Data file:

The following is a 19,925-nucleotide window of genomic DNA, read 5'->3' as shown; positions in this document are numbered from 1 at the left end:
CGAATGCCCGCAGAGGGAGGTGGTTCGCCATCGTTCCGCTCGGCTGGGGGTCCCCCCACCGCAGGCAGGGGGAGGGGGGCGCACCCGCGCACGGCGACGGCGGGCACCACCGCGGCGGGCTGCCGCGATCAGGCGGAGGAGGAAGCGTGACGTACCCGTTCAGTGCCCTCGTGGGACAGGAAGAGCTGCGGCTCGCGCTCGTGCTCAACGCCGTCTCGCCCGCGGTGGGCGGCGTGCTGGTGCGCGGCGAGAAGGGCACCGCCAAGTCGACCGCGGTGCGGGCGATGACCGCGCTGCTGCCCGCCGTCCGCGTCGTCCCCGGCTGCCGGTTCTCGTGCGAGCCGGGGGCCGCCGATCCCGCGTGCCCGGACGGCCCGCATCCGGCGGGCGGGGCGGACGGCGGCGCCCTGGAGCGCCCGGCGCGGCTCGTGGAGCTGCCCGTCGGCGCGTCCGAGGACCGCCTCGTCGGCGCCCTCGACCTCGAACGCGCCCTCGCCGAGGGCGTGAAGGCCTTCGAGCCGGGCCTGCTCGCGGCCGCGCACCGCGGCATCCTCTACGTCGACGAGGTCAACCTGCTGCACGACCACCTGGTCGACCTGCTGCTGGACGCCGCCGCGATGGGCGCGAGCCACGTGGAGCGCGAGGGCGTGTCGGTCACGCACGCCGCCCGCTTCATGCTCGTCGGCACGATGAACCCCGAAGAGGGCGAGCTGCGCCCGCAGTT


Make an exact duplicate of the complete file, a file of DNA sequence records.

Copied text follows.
The following is a 19,925-nucleotide window of genomic DNA, read 5'->3' as shown; positions in this document are numbered from 1 at the left end:
CGAATGCCCGCAGAGGGAGGTGGTTCGCCATCGTTCCGCTCGGCTGGGGGTCCCCCCACCGCAGGCAGGGGGAGGGGGGCGCACCCGCGCACGGCGACGGCGGGCACCACCGCGGCGGGCTGCCGCGATCAGGCGGAGGAGGAAGCGTGACGTACCCGTTCAGTGCCCTCGTGGGACAGGAAGAGCTGCGGCTCGCGCTCGTGCTCAACGCCGTCTCGCCCGCGGTGGGCGGCGTGCTGGTGCGCGGCGAGAAGGGCACCGCCAAGTCGACCGCGGTGCGGGCGATGACCGCGCTGCTGCCCGCCGTCCGCGTCGTCCCCGGCTGCCGGTTCTCGTGCGAGCCGGGGGCCGCCGATCCCGCGTGCCCGGACGGCCCGCATCCGGCGGGCGGGGCGGACGGCGGCGCCCTGGAGCGCCCGGCGCGGCTCGTGGAGCTGCCCGTCGGCGCGTCCGAGGACCGCCTCGTCGGCGCCCTCGACCTCGAACGCGCCCTCGCCGAGGGCGTGAAGGCCTTCGAGCCGGGCCTGCTCGCGGCCGCGCACCGCGGCATCCTCTACGTCGACGAGGTCAACCTGCTGCACGACCACCTGGTCGACCTGCTGCTGGACGCCGCCGCGATGGGCGCGAGCCACGTGGAGCGCGAGGGCGTGTCGGTCACGCACGCCGCCCGCTTCATGCTCGTCGGCACGATGAACCCCGAAGAGGGCGAGCTGCGCCCGCAGTT